According to Paul, we are to value spiritual and heavenly things more highly than earthly things. This perspective was shared by the ascetic teachers, at least superficially. Also like the ascetic teachers, Paul taught strongly against fleshly indulgence. For instance, in Colossians 3:5 he wrote:

Put to death … what is earthly in you: sexual immorality, impurity, passion, evil desire, and covetousness, which is idolatry (Colossians 3:5).

Paul agreed with the false teachers that fleshly indulgence is evil. But, although some of Paul's teachings may have resembled that of the false teachers, he disagreed on how to avoid sin and on many other things. And he pointed out the irony of what they proclaimed. For instance, while the false teachers in Colossae ostensibly called for devotion to heavenly things, Paul pointed out that they tried to reach that goal by constantly focusing on earthly matters. Listen to the way Paul mocked the false teachers' instructions in Colossians 2:21 when he declared that their instructions were only:

Do not handle, Do not taste, Do not touch (Colossians 2:21).

Although the ascetics claimed to point to the spiritual realm, their teachings actually focused on mundane, earthly matters. The ascetics were so preoccupied with their ascetic practices that they did not bother to emphasize ideals that were truly heavenly and spiritual. Although their goal may have been spiritual, all their efforts were spent on earthly things. By contrast, Paul specifically taught how believers could focus on and strive for things that were spiritually oriented. He insisted that they cease their earthly sins, but he also told them how they could achieve this goal. Listen to his words in Colossians 3:9-11:

You have put off the old self with its practices and have put on the new self, which is being renewed in knowledge after the image of its creator… Christ is all, and in all (Colossians 3:9-11).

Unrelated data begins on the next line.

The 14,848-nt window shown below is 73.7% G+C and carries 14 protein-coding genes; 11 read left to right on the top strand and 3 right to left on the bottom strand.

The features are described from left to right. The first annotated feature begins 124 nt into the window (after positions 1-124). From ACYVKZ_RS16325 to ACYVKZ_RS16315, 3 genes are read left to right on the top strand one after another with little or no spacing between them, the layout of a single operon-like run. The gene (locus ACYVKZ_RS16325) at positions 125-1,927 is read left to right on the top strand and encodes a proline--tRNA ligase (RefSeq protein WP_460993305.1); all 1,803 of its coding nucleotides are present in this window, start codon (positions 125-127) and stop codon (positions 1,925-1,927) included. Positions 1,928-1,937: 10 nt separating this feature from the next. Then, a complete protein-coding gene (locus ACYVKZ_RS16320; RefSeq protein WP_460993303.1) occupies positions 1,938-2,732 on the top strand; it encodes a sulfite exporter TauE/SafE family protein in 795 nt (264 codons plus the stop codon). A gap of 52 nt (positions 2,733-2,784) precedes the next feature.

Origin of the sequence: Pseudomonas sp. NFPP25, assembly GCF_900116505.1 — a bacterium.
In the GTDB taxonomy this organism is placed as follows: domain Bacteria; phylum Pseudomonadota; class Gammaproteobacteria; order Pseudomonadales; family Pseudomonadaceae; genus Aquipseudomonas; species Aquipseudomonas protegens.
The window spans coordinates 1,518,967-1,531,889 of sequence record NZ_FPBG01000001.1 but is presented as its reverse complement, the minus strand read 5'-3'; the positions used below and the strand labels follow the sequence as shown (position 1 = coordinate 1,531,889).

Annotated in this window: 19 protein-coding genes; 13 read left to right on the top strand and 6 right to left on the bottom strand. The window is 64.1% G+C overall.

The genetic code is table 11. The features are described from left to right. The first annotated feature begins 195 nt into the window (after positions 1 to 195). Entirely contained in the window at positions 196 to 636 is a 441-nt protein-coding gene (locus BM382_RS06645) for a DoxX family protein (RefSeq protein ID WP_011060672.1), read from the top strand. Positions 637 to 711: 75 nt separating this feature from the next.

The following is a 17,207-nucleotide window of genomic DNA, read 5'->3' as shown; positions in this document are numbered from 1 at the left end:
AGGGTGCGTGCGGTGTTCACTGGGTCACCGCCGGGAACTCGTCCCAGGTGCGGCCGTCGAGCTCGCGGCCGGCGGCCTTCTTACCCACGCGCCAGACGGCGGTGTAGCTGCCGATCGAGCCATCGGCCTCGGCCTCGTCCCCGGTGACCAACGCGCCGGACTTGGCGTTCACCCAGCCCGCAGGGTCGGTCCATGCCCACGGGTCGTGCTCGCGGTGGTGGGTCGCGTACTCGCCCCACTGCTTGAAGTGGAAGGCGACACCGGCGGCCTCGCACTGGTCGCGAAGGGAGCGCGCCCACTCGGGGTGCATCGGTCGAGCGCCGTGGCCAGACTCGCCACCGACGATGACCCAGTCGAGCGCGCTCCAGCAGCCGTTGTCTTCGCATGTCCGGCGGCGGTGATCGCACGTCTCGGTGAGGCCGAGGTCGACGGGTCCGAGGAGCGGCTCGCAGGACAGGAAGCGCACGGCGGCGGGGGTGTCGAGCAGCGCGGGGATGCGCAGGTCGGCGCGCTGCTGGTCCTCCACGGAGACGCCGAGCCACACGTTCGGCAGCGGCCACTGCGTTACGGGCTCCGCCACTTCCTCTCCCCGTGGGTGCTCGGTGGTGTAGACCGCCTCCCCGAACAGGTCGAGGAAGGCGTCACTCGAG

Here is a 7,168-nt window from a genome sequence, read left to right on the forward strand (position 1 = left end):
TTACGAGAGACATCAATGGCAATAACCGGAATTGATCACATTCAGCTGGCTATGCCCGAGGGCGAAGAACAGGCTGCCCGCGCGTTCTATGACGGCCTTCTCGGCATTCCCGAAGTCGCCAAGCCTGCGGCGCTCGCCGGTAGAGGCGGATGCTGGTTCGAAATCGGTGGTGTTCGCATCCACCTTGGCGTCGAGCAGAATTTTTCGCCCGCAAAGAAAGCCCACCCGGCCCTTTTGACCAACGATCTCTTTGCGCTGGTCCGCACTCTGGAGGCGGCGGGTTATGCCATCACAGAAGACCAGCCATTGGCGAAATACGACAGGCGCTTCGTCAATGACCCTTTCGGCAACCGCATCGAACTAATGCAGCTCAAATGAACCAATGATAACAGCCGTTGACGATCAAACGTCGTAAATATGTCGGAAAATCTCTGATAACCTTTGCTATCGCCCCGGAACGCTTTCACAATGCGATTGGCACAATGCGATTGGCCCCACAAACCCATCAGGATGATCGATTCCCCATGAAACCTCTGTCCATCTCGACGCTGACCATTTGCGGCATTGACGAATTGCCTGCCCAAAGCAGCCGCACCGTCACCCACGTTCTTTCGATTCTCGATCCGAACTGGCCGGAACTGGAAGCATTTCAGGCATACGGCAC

Here Paul explained that the key to ethical living is this: Believers are united to Christ — Christ is "in all." And because of this union with Christ, we are to put off, like a cloak or garment, the "old self" and put on the "new self" that is "being renewed." The false teachers in Colossae were not true believers. They had no new self to put on. They did not believe the gospel, and therefore, they were not united to Christ. They did not have new natures, and they were not being renewed by God. As a result, all of their attempts to avoid sin were doomed to failure. True believers, however, are united to Christ, and therefore, we are empowered to obey God's ethical standards. But Paul didn't stop with this idea. Rather, he pushed on to provide instruction in practical ways that believers can live when they put on the new self. Listen to his instructions in Colossians 3:12:

Put on then, as God's chosen ones, holy and beloved, compassionate hearts, kindness, humility, meekness, and patience (Colossians 3:12).

Believers can succeed in ethical living by emphasizing heavenly, spiritual virtues like compassion, kindness, humility, meekness and patience, rather than by the rigorous, harmful self-denial of asceticism. We are to focus on these matters of life rather than placating the whims of false gods. Paul's strategy for ethical living was superior to that of the false teachers in two very important ways. First, it was effective because it focused on relying on God's power rather than on our own power. Second, it was effective because it focused attention away from mere earthly matters, and onto positive virtues that come from the Spirit of God. And the final result was that Paul's strategy worked. Unlike ascetic practices which are of no value against sin, Paul's path actually made ethical living possible.